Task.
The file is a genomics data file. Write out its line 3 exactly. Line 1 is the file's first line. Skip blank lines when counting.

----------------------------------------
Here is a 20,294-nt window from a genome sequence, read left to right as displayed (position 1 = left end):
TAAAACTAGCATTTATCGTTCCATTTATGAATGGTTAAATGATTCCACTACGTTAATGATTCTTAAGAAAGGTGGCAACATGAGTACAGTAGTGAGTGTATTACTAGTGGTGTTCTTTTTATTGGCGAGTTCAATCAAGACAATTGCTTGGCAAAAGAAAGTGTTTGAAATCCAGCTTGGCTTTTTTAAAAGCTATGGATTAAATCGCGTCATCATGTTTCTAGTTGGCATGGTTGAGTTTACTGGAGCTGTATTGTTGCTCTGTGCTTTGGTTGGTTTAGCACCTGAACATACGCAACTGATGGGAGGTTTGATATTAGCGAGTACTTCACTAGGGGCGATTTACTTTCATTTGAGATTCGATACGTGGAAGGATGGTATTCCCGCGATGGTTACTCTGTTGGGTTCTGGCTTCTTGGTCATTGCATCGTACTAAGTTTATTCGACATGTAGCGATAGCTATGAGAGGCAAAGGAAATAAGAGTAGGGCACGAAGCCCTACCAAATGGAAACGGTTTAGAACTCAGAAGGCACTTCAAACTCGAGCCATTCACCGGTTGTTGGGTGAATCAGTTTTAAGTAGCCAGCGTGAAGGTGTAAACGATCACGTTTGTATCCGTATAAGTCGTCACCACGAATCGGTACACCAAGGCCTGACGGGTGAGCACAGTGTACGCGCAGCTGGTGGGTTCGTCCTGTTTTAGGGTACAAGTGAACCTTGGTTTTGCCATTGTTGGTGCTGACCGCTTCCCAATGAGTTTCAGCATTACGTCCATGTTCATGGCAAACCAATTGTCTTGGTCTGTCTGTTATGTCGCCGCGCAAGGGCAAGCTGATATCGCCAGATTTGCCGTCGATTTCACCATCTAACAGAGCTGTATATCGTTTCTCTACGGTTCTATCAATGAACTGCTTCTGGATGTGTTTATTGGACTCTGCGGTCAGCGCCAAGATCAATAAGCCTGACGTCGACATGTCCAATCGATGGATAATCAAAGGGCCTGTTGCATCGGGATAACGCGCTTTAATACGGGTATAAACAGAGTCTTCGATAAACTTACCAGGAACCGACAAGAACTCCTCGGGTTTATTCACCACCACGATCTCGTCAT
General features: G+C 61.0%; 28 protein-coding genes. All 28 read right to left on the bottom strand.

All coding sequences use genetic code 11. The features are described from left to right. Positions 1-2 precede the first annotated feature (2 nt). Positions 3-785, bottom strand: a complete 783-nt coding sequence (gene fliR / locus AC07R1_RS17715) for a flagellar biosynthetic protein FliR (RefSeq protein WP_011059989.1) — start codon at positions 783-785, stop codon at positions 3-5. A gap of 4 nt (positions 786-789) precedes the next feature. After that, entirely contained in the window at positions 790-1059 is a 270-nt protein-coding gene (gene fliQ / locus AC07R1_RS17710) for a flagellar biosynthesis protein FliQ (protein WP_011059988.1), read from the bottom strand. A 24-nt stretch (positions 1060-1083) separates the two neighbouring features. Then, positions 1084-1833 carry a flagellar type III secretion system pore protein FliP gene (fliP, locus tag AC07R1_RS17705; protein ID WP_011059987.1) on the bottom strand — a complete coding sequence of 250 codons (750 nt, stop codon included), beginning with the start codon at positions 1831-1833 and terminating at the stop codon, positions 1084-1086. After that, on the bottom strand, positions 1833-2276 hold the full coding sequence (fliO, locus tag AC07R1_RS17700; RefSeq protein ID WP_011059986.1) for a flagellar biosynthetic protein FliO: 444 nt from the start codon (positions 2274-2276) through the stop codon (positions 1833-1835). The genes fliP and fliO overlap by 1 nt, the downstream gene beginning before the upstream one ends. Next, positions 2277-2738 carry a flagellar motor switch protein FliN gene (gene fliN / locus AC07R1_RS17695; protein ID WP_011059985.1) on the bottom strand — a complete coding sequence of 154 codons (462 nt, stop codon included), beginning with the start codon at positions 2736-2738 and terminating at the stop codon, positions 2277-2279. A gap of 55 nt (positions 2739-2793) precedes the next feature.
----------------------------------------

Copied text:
General features: G+C 61.0%; 28 protein-coding genes. All 28 read right to left on the bottom strand.